EEOC Office of Legal Counsel staff members wrote the following letter to respond to a request for public comment from a federal agency or department. This letter is an informal discussion of the noted issue and does not constitute an official opinion of the Commission.
ADEA: BFOQ--- Individualized Assessment ---- FAA Age 60 Rule
November 15, 2006
Federal Aviation Administration
Docket Management Facility
U.S. Department of Transportation
400 Seventh Street, S.W.
Washington, D.C. 20590-0001
Re: Docket Number FAA-2006-26139
To Whom It May Concern:
As Chair of the U.S. Equal Employment Opportunity Commission (Commission or EEOC), I am writing in response to the Federal Aviation Administration’s (FAA) request for comments concerning its regulation commonly referred to as the Age 60 Rule. 14 C.F.R. § 121.383(c). The Age 60 Rule bars individuals who have reached their sixtieth birthday from serving as pilots or copilots in flight operations governed by Part 121 of the FAA’s rules, typically commercial flights. On October 25, 2006, the FAA published a request in the Federal Register for comments about whether the United States should adopt an amendment that the International Civil Aviation Organization (ICAO) will adopt in November 2006 to increase the “upper age limit” of airline pilots to age 65 provided another crewmember pilot is under age 60. 71 Fed. Reg. 62399.
EEOC’s Position on the Age 60 Rule
The Commission has long been concerned about the impact of the Age 60 Rule on pilots and copilots.1 The Commission enforces the Age Discrimination in Employment Act of 1967, as amended, 29 U.S.C. § 621 et seq. (ADEA) and also has responsibility under Executive Order 12067 to coordinate the federal government’s enforcement of laws, Executive orders, regulations, and policies that require equal employment opportunity without regard to race, color, religion, sex, national origin, age or disability. 43 Fed. Reg. 28967 (1978). The Executive Order requires FAA to coordinate with EEOC to ensure that its rules are consistent with the Commission’s interpretation of the ADEA.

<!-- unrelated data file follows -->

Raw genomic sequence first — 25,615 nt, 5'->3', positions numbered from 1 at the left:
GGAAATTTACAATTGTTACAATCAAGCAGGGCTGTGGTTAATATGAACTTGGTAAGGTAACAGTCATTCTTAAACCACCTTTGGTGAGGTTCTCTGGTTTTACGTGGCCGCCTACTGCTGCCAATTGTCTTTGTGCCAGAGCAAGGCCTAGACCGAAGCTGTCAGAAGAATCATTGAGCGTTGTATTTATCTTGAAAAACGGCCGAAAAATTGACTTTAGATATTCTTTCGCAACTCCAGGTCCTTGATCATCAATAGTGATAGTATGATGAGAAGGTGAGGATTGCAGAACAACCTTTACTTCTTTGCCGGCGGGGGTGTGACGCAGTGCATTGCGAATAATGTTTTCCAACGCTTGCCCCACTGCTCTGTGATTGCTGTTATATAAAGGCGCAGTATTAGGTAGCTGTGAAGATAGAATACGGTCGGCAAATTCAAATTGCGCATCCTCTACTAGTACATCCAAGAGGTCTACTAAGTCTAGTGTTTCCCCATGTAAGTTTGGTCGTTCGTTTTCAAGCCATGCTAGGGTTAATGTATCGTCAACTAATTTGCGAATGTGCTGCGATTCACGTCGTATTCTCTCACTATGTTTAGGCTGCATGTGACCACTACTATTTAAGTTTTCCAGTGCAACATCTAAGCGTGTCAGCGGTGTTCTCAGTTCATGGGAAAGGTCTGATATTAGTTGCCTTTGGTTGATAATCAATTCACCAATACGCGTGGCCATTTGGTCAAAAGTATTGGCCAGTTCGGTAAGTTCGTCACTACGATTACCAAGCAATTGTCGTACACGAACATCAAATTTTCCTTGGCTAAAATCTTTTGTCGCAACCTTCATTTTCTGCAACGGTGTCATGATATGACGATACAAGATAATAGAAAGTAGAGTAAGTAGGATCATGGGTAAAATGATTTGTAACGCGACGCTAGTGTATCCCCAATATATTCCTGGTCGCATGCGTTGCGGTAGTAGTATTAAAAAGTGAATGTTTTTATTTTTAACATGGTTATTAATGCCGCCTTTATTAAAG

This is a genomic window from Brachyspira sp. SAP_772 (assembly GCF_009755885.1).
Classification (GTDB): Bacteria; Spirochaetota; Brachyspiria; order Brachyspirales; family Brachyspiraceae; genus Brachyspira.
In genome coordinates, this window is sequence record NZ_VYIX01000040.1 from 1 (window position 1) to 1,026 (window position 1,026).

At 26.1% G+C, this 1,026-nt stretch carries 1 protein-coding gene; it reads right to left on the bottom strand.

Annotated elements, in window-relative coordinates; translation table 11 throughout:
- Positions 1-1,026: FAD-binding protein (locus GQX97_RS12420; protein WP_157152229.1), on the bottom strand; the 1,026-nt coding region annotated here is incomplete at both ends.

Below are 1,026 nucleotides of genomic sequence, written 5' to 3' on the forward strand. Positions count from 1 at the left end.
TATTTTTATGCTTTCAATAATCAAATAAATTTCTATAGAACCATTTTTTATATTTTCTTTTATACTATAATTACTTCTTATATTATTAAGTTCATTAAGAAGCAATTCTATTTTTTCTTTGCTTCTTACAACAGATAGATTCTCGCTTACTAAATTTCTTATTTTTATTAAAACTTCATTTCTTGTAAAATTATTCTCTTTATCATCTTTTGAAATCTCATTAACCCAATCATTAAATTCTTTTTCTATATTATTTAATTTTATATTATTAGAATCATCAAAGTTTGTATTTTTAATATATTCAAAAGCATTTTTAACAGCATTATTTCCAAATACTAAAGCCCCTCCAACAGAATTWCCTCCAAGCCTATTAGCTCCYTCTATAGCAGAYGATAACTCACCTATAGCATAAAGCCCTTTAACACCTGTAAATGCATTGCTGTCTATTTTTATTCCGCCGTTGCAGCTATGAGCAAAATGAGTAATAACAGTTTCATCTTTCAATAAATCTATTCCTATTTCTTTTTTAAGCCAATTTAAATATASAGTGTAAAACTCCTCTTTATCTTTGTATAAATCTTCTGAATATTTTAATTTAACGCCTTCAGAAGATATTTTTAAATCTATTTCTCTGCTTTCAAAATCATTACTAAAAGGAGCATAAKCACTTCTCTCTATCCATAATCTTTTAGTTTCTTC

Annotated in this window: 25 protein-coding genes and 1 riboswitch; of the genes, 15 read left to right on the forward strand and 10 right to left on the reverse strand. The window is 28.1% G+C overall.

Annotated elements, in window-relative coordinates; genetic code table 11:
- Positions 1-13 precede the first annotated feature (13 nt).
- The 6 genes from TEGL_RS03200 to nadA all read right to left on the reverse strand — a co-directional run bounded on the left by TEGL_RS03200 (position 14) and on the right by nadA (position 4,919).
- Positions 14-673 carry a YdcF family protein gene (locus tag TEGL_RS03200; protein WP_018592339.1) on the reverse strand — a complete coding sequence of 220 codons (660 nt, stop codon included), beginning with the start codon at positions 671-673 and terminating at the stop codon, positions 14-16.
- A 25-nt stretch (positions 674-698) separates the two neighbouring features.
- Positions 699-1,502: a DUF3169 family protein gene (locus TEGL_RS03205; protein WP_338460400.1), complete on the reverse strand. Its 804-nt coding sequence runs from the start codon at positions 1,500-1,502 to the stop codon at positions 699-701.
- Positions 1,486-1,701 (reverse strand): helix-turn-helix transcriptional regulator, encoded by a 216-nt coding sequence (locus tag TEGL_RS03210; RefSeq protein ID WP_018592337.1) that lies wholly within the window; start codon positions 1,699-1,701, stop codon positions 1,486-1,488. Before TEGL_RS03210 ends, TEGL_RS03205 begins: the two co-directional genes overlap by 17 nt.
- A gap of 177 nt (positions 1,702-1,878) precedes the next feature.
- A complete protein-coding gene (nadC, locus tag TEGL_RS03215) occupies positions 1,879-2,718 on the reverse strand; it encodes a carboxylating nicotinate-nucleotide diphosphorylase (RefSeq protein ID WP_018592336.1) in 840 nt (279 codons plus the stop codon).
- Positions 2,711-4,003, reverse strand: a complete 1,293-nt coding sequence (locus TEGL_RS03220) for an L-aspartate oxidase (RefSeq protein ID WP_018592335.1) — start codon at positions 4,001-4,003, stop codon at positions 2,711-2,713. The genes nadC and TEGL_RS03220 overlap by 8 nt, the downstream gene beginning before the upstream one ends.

The ADEA prohibits employment discrimination against individuals at least 40 years of age. Under the ADEA, it is unlawful for an employer to have a maximum age limitation for its employees unless the employer can establish that the age limitation is a bona fide occupational qualification (BFOQ) “reasonably necessary to the normal operation of the particular business.” 29 U.S.C. § 623(f)(1). An EEOC regulation sets forth what an employer must prove to establish that age is a BFOQ:
That (1) the age limit is reasonably necessary to the essence of the business and either (2) that all or substantially all individuals excluded from the job involved are in fact disqualified, or (3) that some of the individuals so excluded posses a disqualifying trait that cannot be ascertained except by reference to age. If the employer’s objective in asserting a BFOQ is the goal of public safety, the employer must prove that the challenged practice does indeed effectuate that goal and that there is no acceptable alternative which would better advance it or equally advance it with less discriminatory impact.
29 C.F.R. § 1625.6(b)(2006).2
The Age 60 Rule runs counter to the narrow scope of the BFOQ defense and the fact-specific, case-by-case analysis it requires. Pilot skills and health can be assessed accurately on an individual basis, regardless of age, thus eliminating the need for dependence on a maximum age limit. The FAA itself relies on individualized testing as a basis for issuing medical certificates to people of all ages, including those age 60 and above, who serve as pilots in non-Part 121 flight operations. Moreover, Part 121 pilots are currently required to undergo physical examinations and cockpit-performance tests every six months. These tests would allow airlines to monitor the health and reaction time of pilots 60 and over, just as they currently monitor the health of pilots under 60. In Commission litigation challenging pilot age limits imposed by employers whose flight operations are not governed exclusively by Part 121, the EEOC’s experts have testified that Class I medical testing is fully sufficient to identify health or performance problems that may surface for pilots regardless of age.3 These experts have also testified that, to the extent further testing may be desirable, cardiac stress tests, enhanced blood work-ups, and neurological screening could be added to the standard battery of Class I tests for all pilots.
Furthermore, even as early as 1993, a report prepared for the Civil Aeromedical Institute of the FAA supported the conclusion that the Age 60 Rule for pilots was not defensible as a BFOQ under the ADEA.4 The report concluded that there was “no hint of an increase in accident rate for pilots of scheduled air carriers as they neared their 60th birthday.”5 Nor has the FAA produced any methodologically sound accident-rate studies showing a statistically significant difference in accident rates by age. In other words, the studies relied on by the FAA to justify the Age 60 Rule have never established a correlation between accident rates and the increased age of the pilots.